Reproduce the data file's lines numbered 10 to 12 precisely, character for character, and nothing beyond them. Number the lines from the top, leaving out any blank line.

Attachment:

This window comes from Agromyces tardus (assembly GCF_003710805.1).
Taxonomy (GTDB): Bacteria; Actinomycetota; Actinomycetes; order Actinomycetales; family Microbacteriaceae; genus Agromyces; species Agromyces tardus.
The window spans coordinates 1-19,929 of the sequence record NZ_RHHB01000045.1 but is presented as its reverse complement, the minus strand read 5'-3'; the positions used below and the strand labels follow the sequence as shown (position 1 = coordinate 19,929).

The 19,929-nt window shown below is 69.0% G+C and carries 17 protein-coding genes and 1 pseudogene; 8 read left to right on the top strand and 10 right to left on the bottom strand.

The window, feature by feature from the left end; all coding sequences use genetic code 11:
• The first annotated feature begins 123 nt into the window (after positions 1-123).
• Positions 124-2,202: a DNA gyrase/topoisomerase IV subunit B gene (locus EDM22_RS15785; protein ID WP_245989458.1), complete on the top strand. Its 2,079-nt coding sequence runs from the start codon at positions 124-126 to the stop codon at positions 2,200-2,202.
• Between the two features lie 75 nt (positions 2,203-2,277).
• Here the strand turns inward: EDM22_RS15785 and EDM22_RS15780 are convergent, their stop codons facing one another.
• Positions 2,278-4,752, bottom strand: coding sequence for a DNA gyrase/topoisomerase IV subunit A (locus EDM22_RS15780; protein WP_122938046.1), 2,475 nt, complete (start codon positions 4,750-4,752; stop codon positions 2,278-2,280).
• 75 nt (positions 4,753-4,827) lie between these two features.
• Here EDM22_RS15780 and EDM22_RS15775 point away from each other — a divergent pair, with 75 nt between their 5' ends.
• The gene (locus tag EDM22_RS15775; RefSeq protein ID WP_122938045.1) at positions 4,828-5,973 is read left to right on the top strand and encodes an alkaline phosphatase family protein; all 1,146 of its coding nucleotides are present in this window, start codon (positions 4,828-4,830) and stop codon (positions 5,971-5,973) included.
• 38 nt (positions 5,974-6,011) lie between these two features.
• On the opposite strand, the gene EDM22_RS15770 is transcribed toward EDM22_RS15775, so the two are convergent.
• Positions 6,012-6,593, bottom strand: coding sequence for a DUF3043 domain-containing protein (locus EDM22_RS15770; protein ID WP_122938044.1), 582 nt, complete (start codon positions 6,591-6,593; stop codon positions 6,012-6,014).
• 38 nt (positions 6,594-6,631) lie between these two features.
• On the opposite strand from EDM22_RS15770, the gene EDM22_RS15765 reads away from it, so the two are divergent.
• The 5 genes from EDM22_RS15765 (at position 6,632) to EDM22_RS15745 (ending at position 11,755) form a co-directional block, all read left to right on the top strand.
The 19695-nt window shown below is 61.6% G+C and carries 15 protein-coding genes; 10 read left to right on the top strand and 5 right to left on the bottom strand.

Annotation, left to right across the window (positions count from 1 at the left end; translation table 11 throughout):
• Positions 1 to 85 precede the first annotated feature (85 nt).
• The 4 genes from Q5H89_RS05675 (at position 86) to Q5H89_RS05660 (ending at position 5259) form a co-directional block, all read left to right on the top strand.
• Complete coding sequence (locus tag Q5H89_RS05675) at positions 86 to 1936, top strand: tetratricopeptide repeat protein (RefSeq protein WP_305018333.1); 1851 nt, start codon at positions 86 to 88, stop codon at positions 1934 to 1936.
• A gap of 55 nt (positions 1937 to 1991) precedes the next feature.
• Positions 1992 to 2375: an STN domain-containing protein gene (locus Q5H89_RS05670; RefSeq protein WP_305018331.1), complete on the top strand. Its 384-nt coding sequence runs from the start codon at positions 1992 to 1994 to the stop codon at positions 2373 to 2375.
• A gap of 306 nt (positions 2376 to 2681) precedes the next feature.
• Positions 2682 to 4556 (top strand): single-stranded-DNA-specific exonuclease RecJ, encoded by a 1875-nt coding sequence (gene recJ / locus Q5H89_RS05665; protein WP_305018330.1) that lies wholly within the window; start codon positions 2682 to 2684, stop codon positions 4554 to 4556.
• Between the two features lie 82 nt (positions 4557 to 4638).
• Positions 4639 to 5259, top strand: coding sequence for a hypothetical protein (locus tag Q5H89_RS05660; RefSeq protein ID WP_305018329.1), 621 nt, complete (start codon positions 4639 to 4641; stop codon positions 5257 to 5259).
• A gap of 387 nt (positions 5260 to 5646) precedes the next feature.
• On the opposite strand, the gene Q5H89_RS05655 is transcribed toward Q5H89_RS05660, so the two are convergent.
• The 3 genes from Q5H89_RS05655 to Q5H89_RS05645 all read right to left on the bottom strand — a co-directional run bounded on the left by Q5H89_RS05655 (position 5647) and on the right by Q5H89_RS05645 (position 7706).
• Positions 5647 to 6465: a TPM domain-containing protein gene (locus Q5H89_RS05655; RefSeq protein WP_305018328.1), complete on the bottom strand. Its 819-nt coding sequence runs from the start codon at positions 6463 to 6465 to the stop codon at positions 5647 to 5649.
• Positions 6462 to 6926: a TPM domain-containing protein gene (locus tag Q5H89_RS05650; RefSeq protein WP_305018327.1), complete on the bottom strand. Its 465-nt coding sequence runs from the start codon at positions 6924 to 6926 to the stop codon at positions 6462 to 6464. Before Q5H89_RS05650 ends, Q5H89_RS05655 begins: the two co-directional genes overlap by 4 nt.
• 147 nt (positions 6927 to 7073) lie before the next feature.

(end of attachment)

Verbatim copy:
• Positions 2,278-4,752, bottom strand: coding sequence for a DNA gyrase/topoisomerase IV subunit A (locus EDM22_RS15780; protein WP_122938046.1), 2,475 nt, complete (start codon positions 4,750-4,752; stop codon positions 2,278-2,280).
• 75 nt (positions 4,753-4,827) lie between these two features.
• Here EDM22_RS15780 and EDM22_RS15775 point away from each other — a divergent pair, with 75 nt between their 5' ends.